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Oecologia

, Volume 174, Issue 2, pp 533–543 | Cite as

Tree diversity promotes functional dissimilarity and maintains functional richness despite species loss in predator assemblages

  • Andreas SchuldtEmail author
  • Helge Bruelheide
  • Walter Durka
  • Stefan G. Michalski
  • Oliver Purschke
  • Thorsten Assmann
Community ecology - Original research

Abstract

The effects of species loss on ecosystems depend on the community’s functional diversity (FD). However, how FD responds to environmental changes is poorly understood. This applies particularly to higher trophic levels, which regulate many ecosystem processes and are strongly affected by human-induced environmental changes. We analyzed how functional richness (FRic), evenness (FEve), and divergence (FDiv) of important generalist predators—epigeic spiders—are affected by changes in woody plant species richness, plant phylogenetic diversity, and stand age in highly diverse subtropical forests in China. FEve and FDiv of spiders increased with plant richness and stand age. FRic remained on a constant level despite decreasing spider species richness with increasing plant species richness. Plant phylogenetic diversity had no consistent effect on spider FD. The results contrast with the negative effect of diversity on spider species richness and suggest that functional redundancy among spiders decreased with increasing plant richness through non-random species loss. Moreover, increasing functional dissimilarity within spider assemblages with increasing plant richness indicates that the abundance distribution of predators in functional trait space affects ecological functions independent of predator species richness or the available trait space. While plant diversity is generally hypothesized to positively affect predators, our results only support this hypothesis for FD—and here particularly for trait distributions within the overall functional trait space—and not for patterns in species richness. Understanding the way predator assemblages affect ecosystem functions in such highly diverse, natural ecosystems thus requires explicit consideration of FD and its relationship with species richness.

Keywords

BEF China Biodiversity Ecosystem function Invertebrate Trophic interaction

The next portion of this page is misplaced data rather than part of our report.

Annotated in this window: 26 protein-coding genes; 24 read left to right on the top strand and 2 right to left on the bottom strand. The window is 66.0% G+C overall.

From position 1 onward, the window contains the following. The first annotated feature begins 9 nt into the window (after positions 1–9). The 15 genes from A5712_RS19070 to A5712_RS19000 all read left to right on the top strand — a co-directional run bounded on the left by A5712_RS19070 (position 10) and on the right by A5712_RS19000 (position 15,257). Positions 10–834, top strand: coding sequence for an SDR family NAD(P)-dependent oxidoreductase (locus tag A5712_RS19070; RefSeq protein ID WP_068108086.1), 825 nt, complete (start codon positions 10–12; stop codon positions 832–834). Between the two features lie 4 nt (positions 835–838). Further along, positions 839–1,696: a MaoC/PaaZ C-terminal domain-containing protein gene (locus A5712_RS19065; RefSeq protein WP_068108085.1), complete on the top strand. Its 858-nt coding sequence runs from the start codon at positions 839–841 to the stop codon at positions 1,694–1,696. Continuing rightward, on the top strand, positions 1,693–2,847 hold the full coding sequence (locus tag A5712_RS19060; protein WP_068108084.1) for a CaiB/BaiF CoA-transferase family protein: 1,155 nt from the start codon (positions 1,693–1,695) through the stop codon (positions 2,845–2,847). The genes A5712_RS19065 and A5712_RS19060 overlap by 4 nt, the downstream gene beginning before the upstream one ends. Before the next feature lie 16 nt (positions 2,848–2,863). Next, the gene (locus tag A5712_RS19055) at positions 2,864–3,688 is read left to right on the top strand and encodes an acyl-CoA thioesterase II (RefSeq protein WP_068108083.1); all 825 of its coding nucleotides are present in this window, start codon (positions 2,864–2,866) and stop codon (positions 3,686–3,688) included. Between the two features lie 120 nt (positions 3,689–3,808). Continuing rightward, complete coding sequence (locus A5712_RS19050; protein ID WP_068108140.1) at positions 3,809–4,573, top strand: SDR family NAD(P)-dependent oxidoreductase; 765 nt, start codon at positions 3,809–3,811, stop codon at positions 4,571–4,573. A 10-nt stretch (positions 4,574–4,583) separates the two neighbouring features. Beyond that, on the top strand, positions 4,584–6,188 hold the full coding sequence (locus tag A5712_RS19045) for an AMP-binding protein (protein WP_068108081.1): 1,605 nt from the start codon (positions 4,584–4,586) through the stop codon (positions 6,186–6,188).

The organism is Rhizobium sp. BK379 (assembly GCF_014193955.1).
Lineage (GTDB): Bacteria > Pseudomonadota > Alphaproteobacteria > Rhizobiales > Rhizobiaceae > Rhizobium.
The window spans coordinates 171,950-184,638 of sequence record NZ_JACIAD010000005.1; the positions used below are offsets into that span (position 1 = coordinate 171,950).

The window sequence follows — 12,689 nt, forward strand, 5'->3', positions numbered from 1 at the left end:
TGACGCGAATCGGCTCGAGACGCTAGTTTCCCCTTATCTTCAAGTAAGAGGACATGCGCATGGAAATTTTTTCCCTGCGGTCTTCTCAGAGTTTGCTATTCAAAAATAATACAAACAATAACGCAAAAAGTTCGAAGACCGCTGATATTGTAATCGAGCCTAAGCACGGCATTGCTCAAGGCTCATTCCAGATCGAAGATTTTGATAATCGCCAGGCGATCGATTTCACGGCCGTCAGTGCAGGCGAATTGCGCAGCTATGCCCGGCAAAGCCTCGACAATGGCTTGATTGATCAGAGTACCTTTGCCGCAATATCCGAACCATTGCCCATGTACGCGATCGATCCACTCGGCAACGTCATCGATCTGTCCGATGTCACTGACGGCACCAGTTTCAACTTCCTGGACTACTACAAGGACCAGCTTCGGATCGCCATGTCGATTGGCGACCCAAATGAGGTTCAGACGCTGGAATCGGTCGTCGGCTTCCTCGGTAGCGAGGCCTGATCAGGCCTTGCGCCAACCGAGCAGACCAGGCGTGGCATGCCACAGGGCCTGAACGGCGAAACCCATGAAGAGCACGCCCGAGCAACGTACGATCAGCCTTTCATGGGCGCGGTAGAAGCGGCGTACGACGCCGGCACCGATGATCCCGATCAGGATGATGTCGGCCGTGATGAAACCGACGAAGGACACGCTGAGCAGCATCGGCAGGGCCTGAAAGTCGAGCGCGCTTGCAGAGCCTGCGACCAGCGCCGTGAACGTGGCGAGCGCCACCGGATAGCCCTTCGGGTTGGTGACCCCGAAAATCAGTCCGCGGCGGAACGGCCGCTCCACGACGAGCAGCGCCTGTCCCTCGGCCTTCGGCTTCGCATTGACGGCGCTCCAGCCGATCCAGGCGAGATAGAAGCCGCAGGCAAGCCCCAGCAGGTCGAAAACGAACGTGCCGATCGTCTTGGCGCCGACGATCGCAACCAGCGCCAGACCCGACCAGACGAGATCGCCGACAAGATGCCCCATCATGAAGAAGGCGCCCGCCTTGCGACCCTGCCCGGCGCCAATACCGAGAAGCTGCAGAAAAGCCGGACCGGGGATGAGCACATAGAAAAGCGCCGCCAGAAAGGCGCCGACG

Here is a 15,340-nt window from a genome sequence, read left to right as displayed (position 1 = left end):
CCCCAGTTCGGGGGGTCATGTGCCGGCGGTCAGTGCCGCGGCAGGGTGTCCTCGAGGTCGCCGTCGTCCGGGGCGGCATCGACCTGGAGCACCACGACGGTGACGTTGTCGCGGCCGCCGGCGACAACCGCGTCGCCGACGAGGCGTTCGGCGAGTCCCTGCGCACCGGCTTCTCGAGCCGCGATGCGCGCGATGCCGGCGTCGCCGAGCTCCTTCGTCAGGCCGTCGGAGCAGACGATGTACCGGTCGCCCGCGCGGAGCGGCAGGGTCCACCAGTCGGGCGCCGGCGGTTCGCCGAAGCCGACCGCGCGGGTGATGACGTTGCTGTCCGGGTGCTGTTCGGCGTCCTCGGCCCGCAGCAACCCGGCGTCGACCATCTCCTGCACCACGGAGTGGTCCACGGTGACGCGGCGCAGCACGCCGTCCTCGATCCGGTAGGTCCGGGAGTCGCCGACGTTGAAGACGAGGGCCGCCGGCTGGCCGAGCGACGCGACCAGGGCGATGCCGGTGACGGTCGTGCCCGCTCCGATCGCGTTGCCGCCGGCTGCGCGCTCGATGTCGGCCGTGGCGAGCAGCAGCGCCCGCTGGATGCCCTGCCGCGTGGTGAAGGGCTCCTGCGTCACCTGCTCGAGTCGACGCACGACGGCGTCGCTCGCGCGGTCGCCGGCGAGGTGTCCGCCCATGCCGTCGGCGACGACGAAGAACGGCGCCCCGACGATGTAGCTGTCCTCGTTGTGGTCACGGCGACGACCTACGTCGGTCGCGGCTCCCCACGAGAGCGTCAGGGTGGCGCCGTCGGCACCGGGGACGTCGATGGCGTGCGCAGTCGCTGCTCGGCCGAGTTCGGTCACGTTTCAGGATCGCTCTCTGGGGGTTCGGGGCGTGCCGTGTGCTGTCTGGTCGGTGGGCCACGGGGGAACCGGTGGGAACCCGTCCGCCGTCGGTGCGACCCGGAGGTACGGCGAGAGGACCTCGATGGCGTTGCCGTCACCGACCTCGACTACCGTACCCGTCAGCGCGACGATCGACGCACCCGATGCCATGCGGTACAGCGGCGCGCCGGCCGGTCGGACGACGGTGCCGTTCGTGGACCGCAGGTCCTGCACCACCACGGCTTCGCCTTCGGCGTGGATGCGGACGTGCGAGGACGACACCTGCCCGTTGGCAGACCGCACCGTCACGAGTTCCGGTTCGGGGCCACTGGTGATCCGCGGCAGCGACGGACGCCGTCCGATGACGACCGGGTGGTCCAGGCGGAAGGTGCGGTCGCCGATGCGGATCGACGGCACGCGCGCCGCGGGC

Notes

Acknowledgments

We thank the administration of the Gutianshan National Nature Reserve and the BEF China team for their support. Data on basal area of trees were provided by Martin Baruffol and Martin Böhnke. We are grateful to Sabine Both and Alexandra Erfmeier for providing data on herb layer plant diversity. The comments of two anonymous reviewers helped to improve the manuscript. Funding by the German Research Foundation (DFG FOR 891) and the National Science Foundation of China (NSFC 30710103907 and 30930005) is gratefully acknowledged. O. P. acknowledges the support of the German Centre for Integrative Biodiversity Research (iDiv) Halle-Jena-Leipzig, funded by the German Research Foundation (FZT 118).

Supplementary material

442_2013_2790_MOESM1_ESM.doc (698 kb)
Supplementary material 1 (DOC 698 kb)

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Copyright information

© Springer-Verlag Berlin Heidelberg 2013

Authors and Affiliations

  • Andreas Schuldt
    • 1
    Email author
  • Helge Bruelheide
    • 2
    • 4
  • Walter Durka
    • 3
    • 4
  • Stefan G. Michalski
    • 3
  • Oliver Purschke
    • 2
    • 4
  • Thorsten Assmann
    • 1
  1. 1.Institute of EcologyLeuphana University LüneburgLüneburgGermany
  2. 2.Institute of Biology/Geobotany and Botanical GardenMartin Luther University Halle-WittenbergHalleGermany
  3. 3.Department of Community EcologyHelmholtz Centre for Environmental Research, UFZHalleGermany
  4. 4.German Centre for Integrative Biodiversity Research (iDiv) Halle-Jena-LeipzigLeipzigGermany

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